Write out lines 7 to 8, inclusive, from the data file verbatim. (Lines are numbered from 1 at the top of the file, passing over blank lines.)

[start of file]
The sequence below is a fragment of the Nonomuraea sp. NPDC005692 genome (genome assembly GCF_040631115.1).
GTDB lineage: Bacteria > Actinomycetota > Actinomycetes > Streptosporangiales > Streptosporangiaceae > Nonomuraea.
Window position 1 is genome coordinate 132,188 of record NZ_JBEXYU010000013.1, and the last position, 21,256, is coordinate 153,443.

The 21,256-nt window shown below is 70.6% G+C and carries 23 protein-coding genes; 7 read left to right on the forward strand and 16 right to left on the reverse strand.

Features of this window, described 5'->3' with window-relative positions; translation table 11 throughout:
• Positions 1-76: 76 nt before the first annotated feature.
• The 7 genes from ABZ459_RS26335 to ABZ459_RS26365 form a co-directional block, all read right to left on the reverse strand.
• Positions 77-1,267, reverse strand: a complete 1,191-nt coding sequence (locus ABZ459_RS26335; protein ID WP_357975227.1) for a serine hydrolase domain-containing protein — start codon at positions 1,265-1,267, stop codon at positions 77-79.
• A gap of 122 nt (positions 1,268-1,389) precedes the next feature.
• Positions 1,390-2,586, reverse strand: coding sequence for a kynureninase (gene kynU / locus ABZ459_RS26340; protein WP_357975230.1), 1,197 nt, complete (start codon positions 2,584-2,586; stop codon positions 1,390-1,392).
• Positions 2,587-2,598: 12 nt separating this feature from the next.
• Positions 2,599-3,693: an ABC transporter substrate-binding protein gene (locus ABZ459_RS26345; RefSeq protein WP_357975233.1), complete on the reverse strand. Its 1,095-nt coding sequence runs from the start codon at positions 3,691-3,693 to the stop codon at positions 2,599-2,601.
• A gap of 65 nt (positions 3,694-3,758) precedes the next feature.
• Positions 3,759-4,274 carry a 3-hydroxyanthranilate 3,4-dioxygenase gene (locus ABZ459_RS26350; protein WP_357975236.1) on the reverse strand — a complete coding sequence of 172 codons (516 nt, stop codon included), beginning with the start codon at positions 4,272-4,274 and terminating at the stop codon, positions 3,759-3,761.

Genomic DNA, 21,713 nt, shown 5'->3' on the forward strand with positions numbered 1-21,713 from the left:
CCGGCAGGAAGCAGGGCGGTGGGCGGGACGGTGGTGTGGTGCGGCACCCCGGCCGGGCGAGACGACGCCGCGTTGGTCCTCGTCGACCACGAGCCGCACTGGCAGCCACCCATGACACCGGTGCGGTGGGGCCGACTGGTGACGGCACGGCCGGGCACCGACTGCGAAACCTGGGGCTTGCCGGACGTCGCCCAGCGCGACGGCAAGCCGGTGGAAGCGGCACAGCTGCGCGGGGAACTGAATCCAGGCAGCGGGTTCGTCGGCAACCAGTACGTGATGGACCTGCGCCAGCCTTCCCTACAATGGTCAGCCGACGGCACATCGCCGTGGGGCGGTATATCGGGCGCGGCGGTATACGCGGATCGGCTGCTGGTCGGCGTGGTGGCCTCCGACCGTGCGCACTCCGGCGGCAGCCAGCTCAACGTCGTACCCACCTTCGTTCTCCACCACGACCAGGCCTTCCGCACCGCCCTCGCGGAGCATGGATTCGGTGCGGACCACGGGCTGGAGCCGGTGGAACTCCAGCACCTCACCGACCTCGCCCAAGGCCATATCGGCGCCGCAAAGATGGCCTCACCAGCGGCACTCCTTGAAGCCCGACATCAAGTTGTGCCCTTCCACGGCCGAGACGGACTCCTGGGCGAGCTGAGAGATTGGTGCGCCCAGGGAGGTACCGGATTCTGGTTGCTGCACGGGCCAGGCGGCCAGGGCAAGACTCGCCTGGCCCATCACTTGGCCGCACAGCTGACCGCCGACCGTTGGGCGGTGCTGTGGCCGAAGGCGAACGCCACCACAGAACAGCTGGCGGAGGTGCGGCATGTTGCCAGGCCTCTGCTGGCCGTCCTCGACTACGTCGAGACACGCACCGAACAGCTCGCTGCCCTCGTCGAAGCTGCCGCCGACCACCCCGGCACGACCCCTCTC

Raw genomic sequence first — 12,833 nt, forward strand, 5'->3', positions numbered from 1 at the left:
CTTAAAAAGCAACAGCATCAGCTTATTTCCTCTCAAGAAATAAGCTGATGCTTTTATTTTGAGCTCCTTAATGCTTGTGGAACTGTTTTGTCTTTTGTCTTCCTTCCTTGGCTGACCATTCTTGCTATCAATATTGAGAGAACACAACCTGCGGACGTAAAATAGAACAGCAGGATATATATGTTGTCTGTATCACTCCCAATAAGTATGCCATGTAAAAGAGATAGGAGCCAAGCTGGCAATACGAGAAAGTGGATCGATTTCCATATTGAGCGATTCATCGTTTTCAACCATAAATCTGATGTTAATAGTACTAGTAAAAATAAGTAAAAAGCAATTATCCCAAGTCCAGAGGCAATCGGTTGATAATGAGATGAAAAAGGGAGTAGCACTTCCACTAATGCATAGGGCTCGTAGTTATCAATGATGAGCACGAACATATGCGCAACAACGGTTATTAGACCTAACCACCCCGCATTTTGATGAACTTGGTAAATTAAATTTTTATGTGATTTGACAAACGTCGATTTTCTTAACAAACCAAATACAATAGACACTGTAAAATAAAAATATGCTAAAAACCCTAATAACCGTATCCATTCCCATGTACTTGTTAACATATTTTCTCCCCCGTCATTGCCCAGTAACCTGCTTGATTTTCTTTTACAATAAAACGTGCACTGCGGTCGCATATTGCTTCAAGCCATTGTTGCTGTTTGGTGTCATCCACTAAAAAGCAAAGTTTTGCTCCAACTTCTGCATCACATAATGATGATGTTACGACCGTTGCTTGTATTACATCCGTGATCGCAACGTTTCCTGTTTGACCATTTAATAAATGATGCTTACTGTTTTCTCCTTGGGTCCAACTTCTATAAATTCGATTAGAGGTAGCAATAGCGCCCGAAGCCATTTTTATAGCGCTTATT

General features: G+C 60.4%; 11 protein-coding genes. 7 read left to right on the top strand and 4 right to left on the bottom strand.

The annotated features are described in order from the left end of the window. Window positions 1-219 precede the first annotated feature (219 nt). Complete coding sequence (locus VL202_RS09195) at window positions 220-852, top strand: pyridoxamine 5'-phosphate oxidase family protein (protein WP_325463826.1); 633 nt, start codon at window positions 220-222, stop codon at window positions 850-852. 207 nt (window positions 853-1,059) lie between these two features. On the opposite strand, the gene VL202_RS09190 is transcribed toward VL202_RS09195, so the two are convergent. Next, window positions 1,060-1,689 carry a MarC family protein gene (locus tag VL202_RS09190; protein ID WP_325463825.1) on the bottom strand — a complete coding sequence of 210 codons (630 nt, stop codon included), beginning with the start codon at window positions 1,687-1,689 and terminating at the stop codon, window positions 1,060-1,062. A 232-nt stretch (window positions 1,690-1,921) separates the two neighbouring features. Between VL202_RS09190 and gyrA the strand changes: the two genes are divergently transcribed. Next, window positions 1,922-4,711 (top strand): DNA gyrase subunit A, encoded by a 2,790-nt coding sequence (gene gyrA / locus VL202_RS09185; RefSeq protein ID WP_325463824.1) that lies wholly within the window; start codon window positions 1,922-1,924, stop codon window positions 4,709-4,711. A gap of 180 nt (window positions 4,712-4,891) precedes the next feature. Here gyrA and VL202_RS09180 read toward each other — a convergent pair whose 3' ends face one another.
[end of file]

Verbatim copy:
• The 7 genes from ABZ459_RS26335 to ABZ459_RS26365 form a co-directional block, all read right to left on the reverse strand.
• Positions 77-1,267, reverse strand: a complete 1,191-nt coding sequence (locus ABZ459_RS26335; protein ID WP_357975227.1) for a serine hydrolase domain-containing protein — start codon at positions 1,265-1,267, stop codon at positions 77-79.